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Posts Tagged ‘books’

18 FEBRUARY, 2013

Our Friend the Atom: Disney’s 1956 Illustrated Propaganda for Nuclear Energy

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“Atomic science began as positive, creative thought.”

Walt Disney was no stranger to propaganda, from his wartime anti-Nazi animations to his 1955 eulogy for space exploration, and even his internal company culture. In 1956, just over a decade after the atomic bomb showed the world the devastating power of nuclear weapons, Disney partnered with German physicist Heinz Haber, a professor at USC and personal science consultant to the legendary animator, to produce Our Friend the Atom (public library) — a gloriously illustrated 165-page tome extolling the promise of atomic power as a generative rather than destructive force. The illustrations, representing twenty-two Disney artists — twenty-one men and one woman — with a vibrant mid-century aesthetic somewhere between Saul Bass’s posters, The Provensens’ children’s books, and the anatomical illustrations of The Human Body, cover everything from the Ancient Greeks’ philosophies of matter to Curie and Einstein to the splitting of the atom and its promise for the future.

Walt himself writes in the foreword, with a nod to how science fiction pioneer Jules Verne presaged modern technology and the gender-biased pronouns typical of the era:

Fiction often has a strange way of becoming fact. Not long ago we produced a motion picture based on the immortal tale 20,000 Leagues under the Sea, featuring the famous submarine ‘Nautilus.’ According to that story the craft was powered by a magic force.

Today the tale has come true. A modern namesake of the old fairy ship — the submarine ‘Nautilus’ of the United States Navy — has become the world’s first atom-powered ship. It is proof of the useful power of the atom that will drive the machines of our atomic age.

The atom is our future. It is a subject everyone wants to understand, and so we long had plans to tell the story of the atom. In fact, we considered it so important that we embarked on several atomic projects. … Of course, we don’t pretend to be scientists — we are story tellers. But we combine the tools of our trade with the knowledge of experts.

[…]

The story of the atom is a fascinating tale of human quest for knowledge, a story of scientific adventure and success. Atomic science has borne many fruits, and the harnessing of the atom’s power is only the spectacular end result. It acme about through the work of many inspired men whose ideas formed a kind of chain reaction of thoughts. These men came from all civilized nations, and from centuries as far back as 400 B.C.

Atomic science began as positive, creative thought. It has created modern science with its many benefits for mankind. In this sense our book tries to make it clear to you that we can indeed look upon the atom as our friend.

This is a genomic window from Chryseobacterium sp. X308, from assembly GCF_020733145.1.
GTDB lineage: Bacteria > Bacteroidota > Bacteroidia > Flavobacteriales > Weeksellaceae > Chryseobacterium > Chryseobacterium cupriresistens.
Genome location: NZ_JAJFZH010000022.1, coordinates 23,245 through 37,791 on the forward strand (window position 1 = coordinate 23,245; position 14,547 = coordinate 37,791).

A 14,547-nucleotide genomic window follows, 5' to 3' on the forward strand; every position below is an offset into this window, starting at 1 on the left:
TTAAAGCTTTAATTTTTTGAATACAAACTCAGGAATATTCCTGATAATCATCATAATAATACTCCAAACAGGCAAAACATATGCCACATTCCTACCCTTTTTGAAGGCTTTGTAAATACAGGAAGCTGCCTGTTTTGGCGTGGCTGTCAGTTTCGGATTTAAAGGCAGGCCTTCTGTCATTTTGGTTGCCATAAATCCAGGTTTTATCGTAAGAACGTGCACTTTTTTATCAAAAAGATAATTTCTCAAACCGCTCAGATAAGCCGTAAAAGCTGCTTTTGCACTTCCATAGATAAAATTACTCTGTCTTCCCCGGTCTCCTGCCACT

The prologue sets the stage for the duality of atomic energy and the book’s choice to focus on the positive:

Deep in the tiny atom lies hidden a tremendous force. This force has entered the scene of our modern world as a most frightening power of destruction, more fearful and devastating than man ever thought possible.

We all know of the story of the military atom, and we all wish that it weren’t true. For many obvious reasons it would be better if it weren’t real, but just a rousing tale. It does have all the earmarks of a drama: a frightful terror, which everyone knows exists, a sinister threat, mystery and secrecy. It’s a perfect tale of horror!

But, fortunately, the story is not yet finished. So far, the atom is a superb villain. Its power of destruction is foremost in our minds. But the same power can be put to use for creation, for the welfare of all mankind.

Complement Our Friend the Atom with these wonderful vintage science ads from the same era.

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14 FEBRUARY, 2013

The Art of Kissing: A 1936 Guide for Lovers

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“Like a bee that settles on the fragrant pistils of a flower, and sips in the nectar for honey, so should you sip in the nectar from between the lips of your love.”

Between Edison’s scandalous footage of the first kiss in cinema in 1896 and Bill Plympton’s quirky animated guide to kissing a century later, the public image of lip-locking underwent some radical transformations. In 1936, the year my grandmother was born, a man named Hugh Morris penned a small illustrated pamphlet titled The Art of Kissing (public library), in which he guided young lovers through the techniques, tricks, and “approved methods of kissing,” including such varieties as “the spiritual kiss,” “the nip kiss,” “the pain kiss,” “the surprise kiss,” “the eyelash kiss,” and “the French soul kiss,” as well as tips on how to prepare for a kiss and how to approach a girl. Delightfully dated in its assumptions about love, heterosexuality, and marriage, it’s as much a charming time-capsule of a bygone era as it is a sure source of a good chuckle.